Palmer – Cheryl Guerriero’s screenplay shines in the hands of Timberlake and Allen.


Palmer premieres on Apple TV + on 29th January 2021


Once upon a time, the weekly cinema listings were full of diversity at any multiplex. Here the big-ticket films of the week were cushioned on either side by small but perfectly formed dramas, many centred on small-town life, social issues and family. Each one of these movies was designed to challenge while leaving the audience in good spirits as they walked from the darkness. Of course, many of these films became classics in their own right, from Radio Flyer to A River Runs Through It, but the space offered to these films in cinema schedules disappeared over time. An obsession with blockbusters has led to multiple showings of the same movie, the small social drama slowly and unfairly relegated to the shadows.

However, in recent years streaming platforms have picked up where cinema left off by giving a voice to the perfectly packaged dramas that once reigned supreme in cinema matinee slots. Palmer is one of those movies. Here we find a rich exploration of masculinity in small-town America that isn’t afraid to strip back the homophobia, fear and ignorance that prevails in many communities.

Justin Timberlake makes a welcome return to the screen as Eddie Palmer, a former football star whose career ended in disgrace with a prison sentence. His return home to Louisiana is bittersweet as he moves in with the grandmother who raised him. However, Palmer soon learns that his grandmother is also caring for Sam (Ryder Allen), the son of Shelly, who lives in a trailer next door. Shelly’s life is a mix of drug addiction and domestic violence that often leads her to disappear for weeks. Meanwhile, Sam is no ordinary boy, as Palmer quickly learns, his love of fairies and princesses challenging Palmer’s view of masculinity.

When Shelly vanishes, leaving Sam with Palmer and his grandmother, Palmer initially gives the boy a wide berth, confused by his mannerisms and his grandmother’s acceptance of his difference. But, when tragedy suddenly strikes, Palmer finds himself the carer of young Sam; and an unlikely role model and support to the boy. However, Sam is also about to become an unlikely mentor to Palmer.

Directed by Fisher Stevens, a man more accustomed to non-fiction work, Palmer sings with confidence. However, the sheer scale of the social conversations raised means that Palmer occasionally lacks the space needed to unfold fully. For example, themes of unemployment and acceptance following prison release feel slightly simplistic in conclusion. While at the same time, the link between poverty, family breakdown and social exclusion needs more time in developing a clear voice. But, despite these flaws, Palmer excels in its conversation on masculinity and gender.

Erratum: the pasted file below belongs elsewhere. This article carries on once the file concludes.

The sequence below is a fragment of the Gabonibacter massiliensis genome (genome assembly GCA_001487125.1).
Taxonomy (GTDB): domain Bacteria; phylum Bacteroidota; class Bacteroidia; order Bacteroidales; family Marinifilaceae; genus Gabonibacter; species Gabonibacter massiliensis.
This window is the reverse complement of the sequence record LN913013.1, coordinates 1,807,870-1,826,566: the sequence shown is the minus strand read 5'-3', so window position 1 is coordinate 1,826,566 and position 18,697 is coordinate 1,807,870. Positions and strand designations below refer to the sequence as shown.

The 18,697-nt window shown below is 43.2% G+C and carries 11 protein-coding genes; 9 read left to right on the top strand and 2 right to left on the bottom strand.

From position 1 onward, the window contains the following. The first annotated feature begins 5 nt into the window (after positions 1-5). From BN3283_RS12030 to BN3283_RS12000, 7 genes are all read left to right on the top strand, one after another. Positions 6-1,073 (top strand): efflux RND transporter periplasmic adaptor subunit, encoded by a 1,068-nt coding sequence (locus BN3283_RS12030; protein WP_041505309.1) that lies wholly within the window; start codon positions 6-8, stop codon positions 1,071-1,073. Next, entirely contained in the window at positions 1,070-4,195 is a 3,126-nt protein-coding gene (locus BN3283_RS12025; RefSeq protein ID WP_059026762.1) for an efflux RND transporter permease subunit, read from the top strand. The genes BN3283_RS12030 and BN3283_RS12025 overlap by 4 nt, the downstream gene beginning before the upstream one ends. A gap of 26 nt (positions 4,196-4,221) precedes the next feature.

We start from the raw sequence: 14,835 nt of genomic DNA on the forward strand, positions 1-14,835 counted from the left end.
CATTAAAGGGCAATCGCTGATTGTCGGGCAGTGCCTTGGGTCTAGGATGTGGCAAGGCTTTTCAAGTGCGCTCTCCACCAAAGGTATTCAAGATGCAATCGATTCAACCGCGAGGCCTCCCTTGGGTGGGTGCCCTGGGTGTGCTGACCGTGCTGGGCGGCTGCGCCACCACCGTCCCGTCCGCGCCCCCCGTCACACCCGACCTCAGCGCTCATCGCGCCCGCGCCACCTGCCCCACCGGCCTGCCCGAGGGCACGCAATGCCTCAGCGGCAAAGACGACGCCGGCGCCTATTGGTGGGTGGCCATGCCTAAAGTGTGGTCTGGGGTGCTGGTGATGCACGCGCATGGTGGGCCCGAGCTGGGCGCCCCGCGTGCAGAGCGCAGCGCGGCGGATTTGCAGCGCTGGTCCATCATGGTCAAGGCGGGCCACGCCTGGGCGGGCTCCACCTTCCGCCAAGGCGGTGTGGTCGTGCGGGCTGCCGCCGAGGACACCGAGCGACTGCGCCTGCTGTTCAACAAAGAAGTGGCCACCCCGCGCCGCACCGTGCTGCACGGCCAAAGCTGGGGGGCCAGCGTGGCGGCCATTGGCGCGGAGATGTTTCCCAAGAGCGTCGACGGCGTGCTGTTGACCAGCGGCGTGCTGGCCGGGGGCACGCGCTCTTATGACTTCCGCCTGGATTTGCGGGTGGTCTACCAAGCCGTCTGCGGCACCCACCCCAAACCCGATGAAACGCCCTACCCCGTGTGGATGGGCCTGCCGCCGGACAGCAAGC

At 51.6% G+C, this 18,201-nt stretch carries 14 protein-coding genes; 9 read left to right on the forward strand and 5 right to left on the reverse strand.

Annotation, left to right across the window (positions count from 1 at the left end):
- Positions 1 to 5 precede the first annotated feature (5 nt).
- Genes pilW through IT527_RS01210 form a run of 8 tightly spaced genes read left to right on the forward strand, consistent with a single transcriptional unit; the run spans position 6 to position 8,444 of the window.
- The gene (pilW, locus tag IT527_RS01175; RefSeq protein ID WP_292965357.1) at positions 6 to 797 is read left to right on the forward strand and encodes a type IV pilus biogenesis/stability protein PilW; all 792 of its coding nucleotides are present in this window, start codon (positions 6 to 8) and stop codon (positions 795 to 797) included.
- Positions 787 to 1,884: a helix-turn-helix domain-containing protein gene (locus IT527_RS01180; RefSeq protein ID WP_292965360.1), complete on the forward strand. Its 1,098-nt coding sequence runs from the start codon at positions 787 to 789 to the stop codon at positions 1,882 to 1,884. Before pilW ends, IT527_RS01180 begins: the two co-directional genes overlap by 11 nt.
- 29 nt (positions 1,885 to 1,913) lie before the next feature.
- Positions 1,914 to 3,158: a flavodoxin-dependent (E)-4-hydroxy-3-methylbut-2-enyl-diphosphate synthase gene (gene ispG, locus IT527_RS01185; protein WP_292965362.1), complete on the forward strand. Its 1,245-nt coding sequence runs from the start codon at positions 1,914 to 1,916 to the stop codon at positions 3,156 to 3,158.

©️Apple TV +

On leaving prison, Palmer is emotionally closed to the pain of his past, his anger bottled up over years of incarceration. While at the same time, his methods of dealing with that anger and emotion sit firmly in alcohol and random sex. Sam initially defies everything he understands masculinity to represent. For Palmer, the boy’s safety, security and future are wrapped in a need for him to ‘man up’ and conform to the masculine stereotypes surrounding him. However, as his relationship with Sam grows, Palmer learns that those very masculine prerequisites led to his own fall from grace. Here the toxic masculinity of the community surrounding him is a hindrance and barrier to diversity and growth. In essence, Palmer’s care for Sam is a rebirth of his beliefs and a challenge to the very foundations his life is built upon.

Justin Timberlake’s assured performance is central to the movie’s success in reflecting discussions on male belonging, identity and pressure. Here his quiet and calm performance is wrapped in the anger and pain of failure. Meanwhile, Ryder Allen shines in his portrayal of Sam, his performance reflecting the innocence of childhood love and belonging. But it is Palmer’s discussions on the antiquated gender roles we rely on in children’s socialisation that elevate this picture above its redemption arc. Here the powerful effects of engrained toxic masculinity find a clear and devastating voice.

While it may not be perfect, Palmer tries hard to convey many of the issues beneath the mental health problems surrounding men. Its narrative challenges damaging notions of masculinity further enhanced over recent years by the likes of Donald J Trump and does so with optimism for a brighter future. And while it may not manage to tie up all the loose ends it creates, Cheryl Guerriero’s screenplay is brave and bold in its vision, leaving us wanting more as the final scenes draw to a close.



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